Arguing that the needs of rural healthcare facilities vary from one provider to the next, two health IT organizations are calling for more flexibility within broadband regulations.
In a letter to the Federal Communications Commission (FCC) HIMSS and the Personal Connected Health Alliance (PCHAlliance) urged the agency to consider changes that would allow rural healthcare providers to pursue new technology like remote patient monitoring that allows for home-based treatment options.
Specifically, the organizations pushed the FCC to “open the market for local broadband services,” noting organizations that span several states or counties have to contract with “dozens of different organizations to acquire broadband connections.” Permitting resellers to manage broadband access for providers would simplify the process.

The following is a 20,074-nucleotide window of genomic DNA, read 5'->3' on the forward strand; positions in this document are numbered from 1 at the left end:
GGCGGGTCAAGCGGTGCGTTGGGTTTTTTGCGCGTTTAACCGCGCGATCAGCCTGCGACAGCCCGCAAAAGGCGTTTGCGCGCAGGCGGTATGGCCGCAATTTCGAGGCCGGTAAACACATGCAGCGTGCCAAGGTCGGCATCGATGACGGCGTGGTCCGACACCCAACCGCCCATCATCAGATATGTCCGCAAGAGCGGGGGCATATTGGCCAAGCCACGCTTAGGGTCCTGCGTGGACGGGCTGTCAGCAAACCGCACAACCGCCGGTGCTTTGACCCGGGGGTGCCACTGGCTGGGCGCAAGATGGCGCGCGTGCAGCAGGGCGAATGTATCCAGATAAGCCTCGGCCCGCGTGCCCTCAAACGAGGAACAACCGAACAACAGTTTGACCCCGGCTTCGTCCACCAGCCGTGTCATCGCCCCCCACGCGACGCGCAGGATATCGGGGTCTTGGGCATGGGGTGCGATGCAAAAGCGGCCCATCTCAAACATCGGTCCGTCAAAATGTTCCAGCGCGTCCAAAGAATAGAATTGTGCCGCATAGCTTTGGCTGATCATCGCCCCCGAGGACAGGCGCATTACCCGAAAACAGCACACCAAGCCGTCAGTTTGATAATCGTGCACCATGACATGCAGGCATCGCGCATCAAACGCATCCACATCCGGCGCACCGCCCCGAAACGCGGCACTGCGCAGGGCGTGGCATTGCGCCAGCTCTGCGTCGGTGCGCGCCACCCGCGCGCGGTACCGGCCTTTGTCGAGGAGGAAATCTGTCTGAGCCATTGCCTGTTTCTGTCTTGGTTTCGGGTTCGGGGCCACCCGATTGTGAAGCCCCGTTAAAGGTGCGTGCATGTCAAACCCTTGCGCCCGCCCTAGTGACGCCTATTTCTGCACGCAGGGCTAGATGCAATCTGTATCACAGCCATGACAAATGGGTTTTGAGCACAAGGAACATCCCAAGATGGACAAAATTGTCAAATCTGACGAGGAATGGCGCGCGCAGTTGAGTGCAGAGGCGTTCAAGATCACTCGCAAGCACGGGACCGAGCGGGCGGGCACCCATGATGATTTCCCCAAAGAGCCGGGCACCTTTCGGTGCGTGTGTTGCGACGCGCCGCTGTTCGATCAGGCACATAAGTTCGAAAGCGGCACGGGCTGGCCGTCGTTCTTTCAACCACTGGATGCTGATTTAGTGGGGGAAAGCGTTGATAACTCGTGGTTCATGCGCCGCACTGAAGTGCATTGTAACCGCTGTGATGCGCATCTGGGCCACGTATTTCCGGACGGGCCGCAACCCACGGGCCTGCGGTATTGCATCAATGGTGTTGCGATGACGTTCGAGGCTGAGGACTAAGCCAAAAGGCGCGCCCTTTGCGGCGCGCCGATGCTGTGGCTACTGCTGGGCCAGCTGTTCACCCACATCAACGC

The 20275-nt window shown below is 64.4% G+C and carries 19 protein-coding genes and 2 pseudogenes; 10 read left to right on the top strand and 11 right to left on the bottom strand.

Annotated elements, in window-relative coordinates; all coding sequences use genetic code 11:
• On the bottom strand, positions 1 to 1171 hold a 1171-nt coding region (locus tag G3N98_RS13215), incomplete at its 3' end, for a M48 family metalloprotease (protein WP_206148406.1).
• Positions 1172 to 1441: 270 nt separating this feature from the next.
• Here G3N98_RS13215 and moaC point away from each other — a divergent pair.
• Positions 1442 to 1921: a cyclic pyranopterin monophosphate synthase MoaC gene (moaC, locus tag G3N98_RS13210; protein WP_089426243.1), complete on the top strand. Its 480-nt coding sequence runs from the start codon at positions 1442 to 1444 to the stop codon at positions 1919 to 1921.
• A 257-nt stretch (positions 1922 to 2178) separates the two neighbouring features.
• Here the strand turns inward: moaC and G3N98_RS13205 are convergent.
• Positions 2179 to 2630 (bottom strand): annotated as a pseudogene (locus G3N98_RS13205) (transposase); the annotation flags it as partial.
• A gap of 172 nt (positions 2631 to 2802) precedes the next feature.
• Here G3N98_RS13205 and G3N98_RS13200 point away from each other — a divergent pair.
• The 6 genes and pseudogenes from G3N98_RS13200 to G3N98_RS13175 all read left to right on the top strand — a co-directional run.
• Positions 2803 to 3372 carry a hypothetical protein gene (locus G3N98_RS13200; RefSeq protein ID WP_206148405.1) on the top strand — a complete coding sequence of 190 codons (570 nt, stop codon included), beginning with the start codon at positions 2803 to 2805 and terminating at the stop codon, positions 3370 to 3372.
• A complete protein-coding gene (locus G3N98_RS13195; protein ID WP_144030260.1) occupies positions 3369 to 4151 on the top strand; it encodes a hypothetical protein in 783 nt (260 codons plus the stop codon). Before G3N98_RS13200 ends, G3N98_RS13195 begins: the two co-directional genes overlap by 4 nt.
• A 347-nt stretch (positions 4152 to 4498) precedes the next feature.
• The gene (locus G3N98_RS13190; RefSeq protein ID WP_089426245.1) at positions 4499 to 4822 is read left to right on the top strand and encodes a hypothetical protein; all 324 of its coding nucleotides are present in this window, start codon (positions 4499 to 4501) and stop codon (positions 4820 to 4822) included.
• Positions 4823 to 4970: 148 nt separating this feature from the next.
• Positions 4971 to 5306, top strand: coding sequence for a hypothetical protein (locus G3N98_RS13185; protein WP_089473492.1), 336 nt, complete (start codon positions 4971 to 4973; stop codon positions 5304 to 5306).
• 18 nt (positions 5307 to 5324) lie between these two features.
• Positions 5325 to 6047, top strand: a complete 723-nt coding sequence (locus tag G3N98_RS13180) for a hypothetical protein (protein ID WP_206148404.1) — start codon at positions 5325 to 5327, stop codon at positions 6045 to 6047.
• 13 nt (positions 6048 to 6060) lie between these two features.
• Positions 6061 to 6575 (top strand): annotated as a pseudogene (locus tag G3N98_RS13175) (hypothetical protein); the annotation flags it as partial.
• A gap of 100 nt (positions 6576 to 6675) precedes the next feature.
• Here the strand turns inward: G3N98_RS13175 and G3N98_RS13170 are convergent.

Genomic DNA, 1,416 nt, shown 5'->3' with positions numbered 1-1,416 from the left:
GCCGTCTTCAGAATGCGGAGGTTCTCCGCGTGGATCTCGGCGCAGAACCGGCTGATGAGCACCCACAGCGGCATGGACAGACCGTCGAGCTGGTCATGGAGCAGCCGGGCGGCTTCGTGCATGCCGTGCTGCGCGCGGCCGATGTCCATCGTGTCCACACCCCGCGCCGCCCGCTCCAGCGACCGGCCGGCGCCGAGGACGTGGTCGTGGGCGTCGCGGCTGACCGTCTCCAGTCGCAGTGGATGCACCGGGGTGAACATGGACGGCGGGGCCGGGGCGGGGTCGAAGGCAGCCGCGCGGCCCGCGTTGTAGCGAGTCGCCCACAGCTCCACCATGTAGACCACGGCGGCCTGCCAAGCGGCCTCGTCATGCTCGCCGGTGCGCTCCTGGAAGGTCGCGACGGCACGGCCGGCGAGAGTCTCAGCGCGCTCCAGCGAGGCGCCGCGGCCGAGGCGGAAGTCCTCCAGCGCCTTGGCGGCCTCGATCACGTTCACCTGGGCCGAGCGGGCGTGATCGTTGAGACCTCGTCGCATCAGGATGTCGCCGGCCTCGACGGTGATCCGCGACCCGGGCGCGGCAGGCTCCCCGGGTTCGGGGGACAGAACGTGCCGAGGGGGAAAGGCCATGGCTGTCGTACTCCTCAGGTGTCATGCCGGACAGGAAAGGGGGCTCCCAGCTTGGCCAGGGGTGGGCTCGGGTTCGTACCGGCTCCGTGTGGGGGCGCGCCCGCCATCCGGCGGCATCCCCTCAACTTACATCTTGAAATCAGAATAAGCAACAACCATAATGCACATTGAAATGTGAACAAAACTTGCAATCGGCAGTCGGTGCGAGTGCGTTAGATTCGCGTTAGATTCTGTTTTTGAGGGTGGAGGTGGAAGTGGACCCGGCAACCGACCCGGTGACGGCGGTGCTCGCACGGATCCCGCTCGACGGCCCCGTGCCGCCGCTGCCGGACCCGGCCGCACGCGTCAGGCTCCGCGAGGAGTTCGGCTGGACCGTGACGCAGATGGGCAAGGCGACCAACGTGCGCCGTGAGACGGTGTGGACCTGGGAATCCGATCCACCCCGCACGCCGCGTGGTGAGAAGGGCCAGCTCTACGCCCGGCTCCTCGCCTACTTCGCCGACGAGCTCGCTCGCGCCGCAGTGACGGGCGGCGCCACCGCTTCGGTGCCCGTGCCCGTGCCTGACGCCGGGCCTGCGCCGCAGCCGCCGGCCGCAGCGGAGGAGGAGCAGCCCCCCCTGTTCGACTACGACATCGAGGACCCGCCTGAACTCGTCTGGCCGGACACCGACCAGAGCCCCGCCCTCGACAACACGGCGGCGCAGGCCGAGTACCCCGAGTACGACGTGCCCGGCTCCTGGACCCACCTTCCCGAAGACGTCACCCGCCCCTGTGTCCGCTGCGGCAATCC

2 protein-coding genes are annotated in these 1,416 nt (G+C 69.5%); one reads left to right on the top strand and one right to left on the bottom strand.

HIMSS and PCHAlliance also advocated for the FCC to eliminate retrospective discounting within the Rural Health Care Program that provides federal funding for broadband upgrades.
“A retrospective reduction of funding for a facility with extremely thin margins means that they are likely to simply abandon the project,” the letter stated.
The health IT organizations joined calls from several other healthcare organizations responding to the FCC’s request for input on broadband regulations in healthcare. The American Hospital Association and the National Rural Health Association requested more funding for rural providers to upgrade broadband access and the American Medical Informatics Association (AMIA) argued that broadband is quickly becoming a social determinant of health.